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Find more Classroom Connections
As technology grows more prevalent in the classroom, the question becomes how to coalesce digital and print resources into core content areas. In an innovative science curriculum, educators can not only incorporate hands-on science such as labs but also Web sites and supplementary print titles, which provide valuable opportunities for enhancing learning.
The National Academy of Science’s National Science Education Standards broadly define scientific literacy to include “the knowledge and understanding of scientific concepts and processes required for personal decision making, participation in civic and cultural affairs, and economic productivity.” Specifically, scientific literacy encompasses a hands-on approach, which includes being able to understand scientific articles as well as identify scientific issues and express positions that are scientifically and technologically informed. To help develop scientific literacy, educators can utilize Web sites that offer interactive features, such as a video demonstration of the circulatory system, the chance to predict weather patterns, or the opportunity to assess one’s carbon footprint.
With so many science-related Web sites in existence, finding the best ones can be onerous for a busy educator. The same problem exists in terms of culling through hundreds of available children’s books that tie into the science curriculum. This article matches up supplemental science titles and Web sites that educators can use in the classroom as part of a laptop program or with a whiteboard, or have students investigate on their own.
One good place to start online is the Learning Science Web site, created by Dr. George Mehler, K–12 Science Advisor for the Central Bucks School District in Pennsylvania. This Web site takes the National Science Education Standards and couples them with Web sites that educators can use to enhance scientific concepts. Each segment of a standard is broken out into grade ranges, with each level providing a juried selection of Web sites that can help flesh out a particular science unit.
Science as Inquiry
The science as inquiry standards include basic skills for “understanding the nature of science.” MedMyst: Medical Mysteries on the Web, sponsored by Rice University’s Center for Teaching in Technology and Learning, turns the process of scientific inquiry into the practical application of the investigation of infectious diseases. To accompany the site, the series 24/7: Science behind the Scenes: Medical Files looks at infectious diseases, food-borne illnesses, and more. In Dr. Jenner and the Speckled Monster, award-winning science writer Albert Marrin tells how Jenner, an English country surgeon, using a combination of observation and experimentation, developed what we now call the smallpox vaccine.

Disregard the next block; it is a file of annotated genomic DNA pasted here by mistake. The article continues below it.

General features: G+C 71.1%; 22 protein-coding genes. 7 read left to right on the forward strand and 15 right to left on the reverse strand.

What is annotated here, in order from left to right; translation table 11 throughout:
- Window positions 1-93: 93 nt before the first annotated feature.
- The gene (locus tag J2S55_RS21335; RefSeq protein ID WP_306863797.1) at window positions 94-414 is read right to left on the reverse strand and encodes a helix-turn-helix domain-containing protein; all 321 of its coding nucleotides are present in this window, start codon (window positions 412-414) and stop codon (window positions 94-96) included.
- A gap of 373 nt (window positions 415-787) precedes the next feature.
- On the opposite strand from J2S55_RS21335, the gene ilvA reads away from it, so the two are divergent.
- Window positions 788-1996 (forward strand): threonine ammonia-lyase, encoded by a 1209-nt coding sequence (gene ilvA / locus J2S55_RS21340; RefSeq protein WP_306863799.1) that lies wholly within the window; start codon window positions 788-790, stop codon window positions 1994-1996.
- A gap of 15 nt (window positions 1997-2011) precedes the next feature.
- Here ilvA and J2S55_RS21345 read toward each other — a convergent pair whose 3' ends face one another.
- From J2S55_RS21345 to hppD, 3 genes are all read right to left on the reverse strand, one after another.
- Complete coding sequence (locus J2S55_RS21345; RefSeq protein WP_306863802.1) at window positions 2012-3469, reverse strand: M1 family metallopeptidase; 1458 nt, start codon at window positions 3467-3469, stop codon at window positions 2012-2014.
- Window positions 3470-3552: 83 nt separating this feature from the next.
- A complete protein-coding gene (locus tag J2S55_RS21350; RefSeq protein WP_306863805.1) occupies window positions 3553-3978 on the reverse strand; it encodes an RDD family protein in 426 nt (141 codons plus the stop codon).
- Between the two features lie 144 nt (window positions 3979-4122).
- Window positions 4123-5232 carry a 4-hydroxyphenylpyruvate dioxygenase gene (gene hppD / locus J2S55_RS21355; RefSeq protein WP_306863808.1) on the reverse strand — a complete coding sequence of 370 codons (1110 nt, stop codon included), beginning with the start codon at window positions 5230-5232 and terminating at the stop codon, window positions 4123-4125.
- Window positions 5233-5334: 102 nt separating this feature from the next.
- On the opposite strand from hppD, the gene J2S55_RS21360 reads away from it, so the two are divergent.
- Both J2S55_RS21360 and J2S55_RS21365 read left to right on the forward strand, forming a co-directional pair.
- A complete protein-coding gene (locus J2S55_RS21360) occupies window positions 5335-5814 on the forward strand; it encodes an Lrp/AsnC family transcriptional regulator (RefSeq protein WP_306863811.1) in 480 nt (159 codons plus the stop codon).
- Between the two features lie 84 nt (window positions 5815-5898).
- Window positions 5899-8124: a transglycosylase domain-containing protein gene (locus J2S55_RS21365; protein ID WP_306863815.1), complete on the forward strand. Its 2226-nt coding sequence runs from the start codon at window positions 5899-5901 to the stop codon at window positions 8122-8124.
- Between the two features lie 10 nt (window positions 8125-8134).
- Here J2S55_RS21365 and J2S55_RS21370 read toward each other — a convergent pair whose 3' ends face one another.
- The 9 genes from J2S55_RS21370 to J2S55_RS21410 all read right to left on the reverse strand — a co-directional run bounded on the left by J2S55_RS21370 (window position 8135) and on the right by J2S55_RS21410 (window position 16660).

These standards incorporate the elements of light, heat, motion, and the transfer of energy. The U.S. Energy Information Administration’s Web site Energy Kids uses clear language to explain concepts of energy to K–4 students and also includes games and activities and a History of Energy time line. A book that pairs well with this site is Joanna Cole and Bruce Degen’s The Magic School Bus and the Electric Field Trip. Students can take a ride with Ms. Frizzle as they visit a power plant to see how transformers work and find out how electricity makes light.
At NASA’s Beginner’s Guide to Rockets, interested middle-school students can learn “basic math and physics that govern the design and flight of rockets.” Ruth Ashby’s biography Rocket Man lends a historical perspective to the story of outer-space exploration through John Glenn’s achievement as the first American to orbit Earth.
A site that explores glaciers is the University of Vermont’s Glaciers and the Glacial Ages, which includes a page that demonstrates the movement of glaciers across Earth’s surface. For further explanation of glaciers, James M. Deem’s Bodies from the Ice begins with trekkers discovering a frozen body that turns out to be more than 5,000 years old.
The life cycles and characteristics of organisms are covered in life science standards. Exploring the impact we have on each other, EcoKids: Earth Day Canada’s Chain Reaction page features a game inviting younger students to construct a simple northern climate or forest food chain. The Follow That Food Chain series, by Rebecca Hogue Wojahn and Donald Wojahn, is organized like a nonfiction choose-your-own-adventure game and explores food chains in a variety of climate zones.